Stony Brook residents are rallying to save Pentimento, a restaurant that locals say is a beloved staple of Stony Brook Village for nearly three decades and is at risk of shutting down.
Patricia Kirchner, of Stony Brook, organized a petition and a Facebook group called “Save Pentimento Restaurant” in hopes of keeping the restaurant afloat. In less than one week, the petition has garnered more than 1,800 signatures, and a GoFundMe online fundraiser created to aid the restaurant has raised $3,400.
“Pentimento is at the heart of our community. It has been the place we call home, the place we celebrate our special moments, and that place to fill our bellies and our hearts,” says the GoFundMe, organized by community member Chelsea Gomez.
Many donors expressed similar sentiments, sharing fond memories of the restaurant.
“I love this restaurant,” one donor wrote on the GoFundMe. “We had our wedding here and many wonderful meals with family and friends. Save Pentimento.”
The outpouring of support was not only directed at the restaurant itself but the people who run it as well. Partners Lisa Cusumano and Dennis Young, manager and chef, respectively, have become invaluable to the community over the years, customers say.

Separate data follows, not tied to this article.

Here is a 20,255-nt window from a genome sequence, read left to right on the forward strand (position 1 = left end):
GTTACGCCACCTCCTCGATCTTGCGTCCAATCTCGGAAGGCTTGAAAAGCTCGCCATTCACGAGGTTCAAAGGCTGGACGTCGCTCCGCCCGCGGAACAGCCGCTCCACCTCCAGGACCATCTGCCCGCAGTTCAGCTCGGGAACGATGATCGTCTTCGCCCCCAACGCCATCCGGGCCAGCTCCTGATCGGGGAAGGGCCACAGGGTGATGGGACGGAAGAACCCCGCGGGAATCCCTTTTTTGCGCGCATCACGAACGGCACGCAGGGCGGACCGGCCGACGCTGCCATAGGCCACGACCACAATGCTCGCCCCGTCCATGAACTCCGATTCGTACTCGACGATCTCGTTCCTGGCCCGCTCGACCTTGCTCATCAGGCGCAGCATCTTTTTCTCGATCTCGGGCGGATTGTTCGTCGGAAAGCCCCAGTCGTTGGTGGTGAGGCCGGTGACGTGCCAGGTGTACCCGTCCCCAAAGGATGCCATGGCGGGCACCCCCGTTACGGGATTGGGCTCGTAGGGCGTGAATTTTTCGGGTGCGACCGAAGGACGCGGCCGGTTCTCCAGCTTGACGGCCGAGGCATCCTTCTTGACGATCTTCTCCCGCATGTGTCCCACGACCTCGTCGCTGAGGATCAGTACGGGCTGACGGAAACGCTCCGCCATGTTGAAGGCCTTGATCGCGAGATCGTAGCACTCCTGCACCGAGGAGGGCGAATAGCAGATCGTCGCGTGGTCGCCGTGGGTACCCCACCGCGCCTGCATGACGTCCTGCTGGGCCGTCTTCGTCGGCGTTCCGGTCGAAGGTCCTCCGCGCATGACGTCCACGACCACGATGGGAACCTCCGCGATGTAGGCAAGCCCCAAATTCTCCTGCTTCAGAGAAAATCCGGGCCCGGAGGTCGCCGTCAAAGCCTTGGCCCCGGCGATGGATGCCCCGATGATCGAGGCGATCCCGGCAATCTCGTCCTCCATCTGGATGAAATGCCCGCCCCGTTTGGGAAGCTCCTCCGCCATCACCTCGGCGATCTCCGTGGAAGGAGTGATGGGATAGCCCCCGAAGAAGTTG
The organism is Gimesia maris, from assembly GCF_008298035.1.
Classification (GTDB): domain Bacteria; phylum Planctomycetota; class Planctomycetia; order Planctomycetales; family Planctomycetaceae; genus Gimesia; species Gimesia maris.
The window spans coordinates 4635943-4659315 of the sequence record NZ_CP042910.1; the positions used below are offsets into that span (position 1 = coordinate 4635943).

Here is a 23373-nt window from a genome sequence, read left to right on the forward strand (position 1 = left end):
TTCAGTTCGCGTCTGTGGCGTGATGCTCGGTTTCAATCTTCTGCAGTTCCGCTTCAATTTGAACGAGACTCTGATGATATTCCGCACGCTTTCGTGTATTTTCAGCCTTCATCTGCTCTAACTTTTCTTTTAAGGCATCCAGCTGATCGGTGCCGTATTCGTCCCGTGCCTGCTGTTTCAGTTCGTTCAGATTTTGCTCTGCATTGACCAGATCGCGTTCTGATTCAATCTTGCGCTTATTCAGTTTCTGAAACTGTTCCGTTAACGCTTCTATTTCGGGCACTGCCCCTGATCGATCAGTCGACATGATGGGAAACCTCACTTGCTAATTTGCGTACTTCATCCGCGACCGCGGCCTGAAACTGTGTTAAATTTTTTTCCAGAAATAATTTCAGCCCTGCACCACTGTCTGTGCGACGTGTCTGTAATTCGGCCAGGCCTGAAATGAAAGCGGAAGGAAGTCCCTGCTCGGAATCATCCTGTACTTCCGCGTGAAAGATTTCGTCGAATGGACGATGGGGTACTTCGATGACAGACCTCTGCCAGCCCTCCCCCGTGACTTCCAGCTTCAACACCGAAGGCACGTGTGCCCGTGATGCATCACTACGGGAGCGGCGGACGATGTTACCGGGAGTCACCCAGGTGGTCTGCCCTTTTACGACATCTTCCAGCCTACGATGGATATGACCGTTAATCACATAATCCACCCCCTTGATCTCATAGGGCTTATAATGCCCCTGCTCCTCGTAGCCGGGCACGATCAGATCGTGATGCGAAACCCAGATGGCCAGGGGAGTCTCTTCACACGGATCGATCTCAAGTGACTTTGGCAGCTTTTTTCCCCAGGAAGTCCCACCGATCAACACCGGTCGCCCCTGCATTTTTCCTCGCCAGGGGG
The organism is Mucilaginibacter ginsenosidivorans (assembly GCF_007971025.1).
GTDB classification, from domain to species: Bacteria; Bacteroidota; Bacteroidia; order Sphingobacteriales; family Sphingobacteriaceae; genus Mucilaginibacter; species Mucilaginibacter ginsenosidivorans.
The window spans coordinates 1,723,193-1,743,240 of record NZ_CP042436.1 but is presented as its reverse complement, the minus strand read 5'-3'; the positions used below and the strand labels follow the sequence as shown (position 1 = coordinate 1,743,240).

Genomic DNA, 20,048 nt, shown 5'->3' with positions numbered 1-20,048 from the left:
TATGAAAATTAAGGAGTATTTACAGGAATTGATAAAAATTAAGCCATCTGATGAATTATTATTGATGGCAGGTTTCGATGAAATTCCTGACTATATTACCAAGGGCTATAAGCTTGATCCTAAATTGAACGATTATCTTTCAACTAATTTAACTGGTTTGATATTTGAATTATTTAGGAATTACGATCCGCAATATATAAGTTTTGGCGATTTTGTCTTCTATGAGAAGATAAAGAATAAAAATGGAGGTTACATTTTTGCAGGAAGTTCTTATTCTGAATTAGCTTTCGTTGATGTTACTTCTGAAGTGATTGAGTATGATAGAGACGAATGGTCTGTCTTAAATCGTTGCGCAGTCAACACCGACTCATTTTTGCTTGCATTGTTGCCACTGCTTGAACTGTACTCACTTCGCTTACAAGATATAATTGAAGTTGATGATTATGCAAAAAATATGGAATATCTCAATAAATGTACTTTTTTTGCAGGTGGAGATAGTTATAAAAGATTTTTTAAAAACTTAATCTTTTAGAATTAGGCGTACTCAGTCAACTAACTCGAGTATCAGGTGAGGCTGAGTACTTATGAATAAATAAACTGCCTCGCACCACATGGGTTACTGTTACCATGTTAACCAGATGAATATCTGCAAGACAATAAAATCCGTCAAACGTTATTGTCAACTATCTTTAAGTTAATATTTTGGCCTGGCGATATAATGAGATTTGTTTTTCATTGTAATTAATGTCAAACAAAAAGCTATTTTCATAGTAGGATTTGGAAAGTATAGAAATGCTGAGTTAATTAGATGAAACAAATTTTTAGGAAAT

“Lisa’s such an incredible human being,” Kirchner says. “She’s the most charitable, loving woman I’ve ever met. The way that she and Dennis make you feel like family, you want to be there and support them.”
Pentimento is in danger of closing its doors after being denied a lease renewal by the Ward Melville Heritage Organization (WMHO). Due to financial challenges in the pandemic, the owners are struggling to gather the resources required for relocation. In response, the WMHO is facing a significant amount of online backlash.
However, the WMHO is not wavering. A statement released by Gloria Rocchio, president of WMHO and principal officer of Eagle Realty Holdings Inc., asserted that there was a breach of contract and that “the tenant asked for a much longer lease extension than is indicated in the present option to renew.”
The explanation has done little to sway the minds of disappointed Stonybrook residents.
“We have all convened in this one restaurant for the past 27 years, and I think it’s because of what Pentimento is,” Kirchner says. “We all feel such a connection to them — I think everyone in the community’s child has worked there at some point. Lisa has employed everyone, it’s amazing.”
“Losing Pentimento would be a tragedy for this community,” says the GoFundMe. “They employ dozens of people and support local businesses including farms, bakeries, fish markets, butchers, and more.”
Despite the unwavering stance of the WMHO, the creators of the Facebook page are continuing to organize to aid Pentimento, including launching a phone call campaign, a letter-writing campaign, and a physical protest in front of WMHO and Eagle Realty, as well as spreading the petition and fundraiser.
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